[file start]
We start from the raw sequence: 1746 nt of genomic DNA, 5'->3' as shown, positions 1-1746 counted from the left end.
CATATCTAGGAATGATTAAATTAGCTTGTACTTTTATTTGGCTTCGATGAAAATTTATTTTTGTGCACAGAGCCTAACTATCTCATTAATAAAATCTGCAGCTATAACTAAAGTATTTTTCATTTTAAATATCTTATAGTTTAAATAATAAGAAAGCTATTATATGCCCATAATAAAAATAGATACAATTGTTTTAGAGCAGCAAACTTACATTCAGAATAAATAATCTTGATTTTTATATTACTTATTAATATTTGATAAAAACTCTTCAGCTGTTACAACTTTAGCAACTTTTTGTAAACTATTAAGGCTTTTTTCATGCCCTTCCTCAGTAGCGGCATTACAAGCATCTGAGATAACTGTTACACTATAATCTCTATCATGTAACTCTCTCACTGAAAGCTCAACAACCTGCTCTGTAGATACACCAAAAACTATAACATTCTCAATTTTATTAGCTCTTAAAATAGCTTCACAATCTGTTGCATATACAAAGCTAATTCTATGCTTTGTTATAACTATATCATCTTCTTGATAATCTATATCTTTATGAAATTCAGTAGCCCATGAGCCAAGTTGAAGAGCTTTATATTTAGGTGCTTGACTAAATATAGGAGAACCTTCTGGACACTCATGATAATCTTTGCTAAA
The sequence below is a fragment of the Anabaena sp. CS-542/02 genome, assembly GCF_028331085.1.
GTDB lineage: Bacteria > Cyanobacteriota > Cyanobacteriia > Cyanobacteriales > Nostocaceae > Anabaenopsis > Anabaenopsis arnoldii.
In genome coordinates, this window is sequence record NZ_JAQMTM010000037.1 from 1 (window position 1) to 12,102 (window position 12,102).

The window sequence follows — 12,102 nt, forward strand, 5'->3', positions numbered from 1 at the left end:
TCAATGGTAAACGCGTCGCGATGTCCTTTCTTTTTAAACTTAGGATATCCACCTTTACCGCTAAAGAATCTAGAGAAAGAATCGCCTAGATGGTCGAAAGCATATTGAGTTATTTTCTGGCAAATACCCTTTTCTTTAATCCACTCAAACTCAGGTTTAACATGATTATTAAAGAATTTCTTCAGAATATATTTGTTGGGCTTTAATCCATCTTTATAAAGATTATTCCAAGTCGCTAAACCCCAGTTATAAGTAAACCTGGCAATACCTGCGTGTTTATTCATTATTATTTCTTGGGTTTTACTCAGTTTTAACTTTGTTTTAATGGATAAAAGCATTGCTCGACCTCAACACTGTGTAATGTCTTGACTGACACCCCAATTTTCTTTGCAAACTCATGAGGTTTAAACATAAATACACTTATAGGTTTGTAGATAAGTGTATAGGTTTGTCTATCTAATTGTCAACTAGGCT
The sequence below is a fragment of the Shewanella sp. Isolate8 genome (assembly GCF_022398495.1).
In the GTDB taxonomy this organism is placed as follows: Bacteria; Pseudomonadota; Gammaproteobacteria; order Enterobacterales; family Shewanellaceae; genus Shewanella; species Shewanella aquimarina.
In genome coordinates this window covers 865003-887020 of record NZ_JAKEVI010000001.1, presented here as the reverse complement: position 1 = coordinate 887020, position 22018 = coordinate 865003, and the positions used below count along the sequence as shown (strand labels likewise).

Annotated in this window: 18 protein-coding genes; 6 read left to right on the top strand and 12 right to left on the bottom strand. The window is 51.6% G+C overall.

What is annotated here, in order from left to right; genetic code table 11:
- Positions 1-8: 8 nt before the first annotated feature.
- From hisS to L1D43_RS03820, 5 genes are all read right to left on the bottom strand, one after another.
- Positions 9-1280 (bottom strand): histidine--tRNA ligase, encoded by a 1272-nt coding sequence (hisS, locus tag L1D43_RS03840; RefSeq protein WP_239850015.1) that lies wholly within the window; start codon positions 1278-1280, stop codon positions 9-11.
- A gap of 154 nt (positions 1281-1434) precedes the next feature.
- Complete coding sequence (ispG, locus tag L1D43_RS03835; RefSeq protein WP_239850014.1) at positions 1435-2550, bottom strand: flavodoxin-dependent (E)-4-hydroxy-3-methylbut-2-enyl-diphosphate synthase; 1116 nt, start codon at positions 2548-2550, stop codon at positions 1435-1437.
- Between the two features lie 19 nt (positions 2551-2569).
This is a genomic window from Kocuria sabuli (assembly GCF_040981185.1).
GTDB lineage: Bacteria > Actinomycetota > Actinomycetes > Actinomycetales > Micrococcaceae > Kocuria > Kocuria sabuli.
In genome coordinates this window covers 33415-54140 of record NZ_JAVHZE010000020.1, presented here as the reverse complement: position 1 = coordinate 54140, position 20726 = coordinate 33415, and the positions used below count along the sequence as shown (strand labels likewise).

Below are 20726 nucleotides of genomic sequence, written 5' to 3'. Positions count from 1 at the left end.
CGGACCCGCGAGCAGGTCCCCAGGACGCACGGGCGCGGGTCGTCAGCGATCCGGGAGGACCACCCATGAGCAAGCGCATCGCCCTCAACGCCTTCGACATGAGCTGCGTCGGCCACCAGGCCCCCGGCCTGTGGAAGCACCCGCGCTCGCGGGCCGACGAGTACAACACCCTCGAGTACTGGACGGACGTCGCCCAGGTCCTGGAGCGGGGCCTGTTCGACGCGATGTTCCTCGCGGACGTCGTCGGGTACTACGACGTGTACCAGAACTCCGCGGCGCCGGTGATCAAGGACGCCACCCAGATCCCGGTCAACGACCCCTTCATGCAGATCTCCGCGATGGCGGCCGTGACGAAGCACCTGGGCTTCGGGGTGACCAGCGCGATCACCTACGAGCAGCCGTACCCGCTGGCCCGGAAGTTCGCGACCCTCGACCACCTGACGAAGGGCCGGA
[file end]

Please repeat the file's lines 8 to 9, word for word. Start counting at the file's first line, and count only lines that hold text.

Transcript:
The sequence below is a fragment of the Shewanella sp. Isolate8 genome (assembly GCF_022398495.1).
In the GTDB taxonomy this organism is placed as follows: Bacteria; Pseudomonadota; Gammaproteobacteria; order Enterobacterales; family Shewanellaceae; genus Shewanella; species Shewanella aquimarina.